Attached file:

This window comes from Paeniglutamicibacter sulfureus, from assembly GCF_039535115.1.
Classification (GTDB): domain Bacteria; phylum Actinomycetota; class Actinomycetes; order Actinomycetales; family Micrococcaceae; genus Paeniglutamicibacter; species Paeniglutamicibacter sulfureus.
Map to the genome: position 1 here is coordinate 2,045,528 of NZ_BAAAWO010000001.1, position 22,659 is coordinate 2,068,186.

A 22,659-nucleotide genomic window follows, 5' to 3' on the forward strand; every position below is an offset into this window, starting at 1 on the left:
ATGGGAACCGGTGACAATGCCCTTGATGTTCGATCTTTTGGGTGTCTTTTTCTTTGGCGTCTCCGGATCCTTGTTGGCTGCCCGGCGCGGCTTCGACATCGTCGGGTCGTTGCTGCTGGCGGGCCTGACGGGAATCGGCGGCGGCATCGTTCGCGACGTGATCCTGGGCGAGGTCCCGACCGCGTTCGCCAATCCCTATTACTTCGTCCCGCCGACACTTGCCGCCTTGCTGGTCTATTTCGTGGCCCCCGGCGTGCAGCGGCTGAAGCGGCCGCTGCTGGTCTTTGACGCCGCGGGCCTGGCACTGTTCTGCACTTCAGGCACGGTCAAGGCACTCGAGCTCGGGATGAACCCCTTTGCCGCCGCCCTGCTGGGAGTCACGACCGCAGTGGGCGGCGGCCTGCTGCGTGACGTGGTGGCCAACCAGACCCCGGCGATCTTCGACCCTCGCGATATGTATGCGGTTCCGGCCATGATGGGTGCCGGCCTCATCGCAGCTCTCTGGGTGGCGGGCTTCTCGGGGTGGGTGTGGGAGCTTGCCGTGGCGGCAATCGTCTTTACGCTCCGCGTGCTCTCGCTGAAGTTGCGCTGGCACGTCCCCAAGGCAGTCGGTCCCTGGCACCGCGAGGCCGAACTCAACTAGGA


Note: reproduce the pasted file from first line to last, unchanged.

This window comes from Paeniglutamicibacter sulfureus, from assembly GCF_039535115.1.
Classification (GTDB): domain Bacteria; phylum Actinomycetota; class Actinomycetes; order Actinomycetales; family Micrococcaceae; genus Paeniglutamicibacter; species Paeniglutamicibacter sulfureus.
Map to the genome: position 1 here is coordinate 2,045,528 of NZ_BAAAWO010000001.1, position 22,659 is coordinate 2,068,186.

A 22,659-nucleotide genomic window follows, 5' to 3' on the forward strand; every position below is an offset into this window, starting at 1 on the left:
ATGGGAACCGGTGACAATGCCCTTGATGTTCGATCTTTTGGGTGTCTTTTTCTTTGGCGTCTCCGGATCCTTGTTGGCTGCCCGGCGCGGCTTCGACATCGTCGGGTCGTTGCTGCTGGCGGGCCTGACGGGAATCGGCGGCGGCATCGTTCGCGACGTGATCCTGGGCGAGGTCCCGACCGCGTTCGCCAATCCCTATTACTTCGTCCCGCCGACACTTGCCGCCTTGCTGGTCTATTTCGTGGCCCCCGGCGTGCAGCGGCTGAAGCGGCCGCTGCTGGTCTTTGACGCCGCGGGCCTGGCACTGTTCTGCACTTCAGGCACGGTCAAGGCACTCGAGCTCGGGATGAACCCCTTTGCCGCCGCCCTGCTGGGAGTCACGACCGCAGTGGGCGGCGGCCTGCTGCGTGACGTGGTGGCCAACCAGACCCCGGCGATCTTCGACCCTCGCGATATGTATGCGGTTCCGGCCATGATGGGTGCCGGCCTCATCGCAGCTCTCTGGGTGGCGGGCTTCTCGGGGTGGGTGTGGGAGCTTGCCGTGGCGGCAATCGTCTTTACGCTCCGCGTGCTCTCGCTGAAGTTGCGCTGGCACGTCCCCAAGGCAGTCGGTCCCTGGCACCGCGAGGCCGAACTCAACTAGGA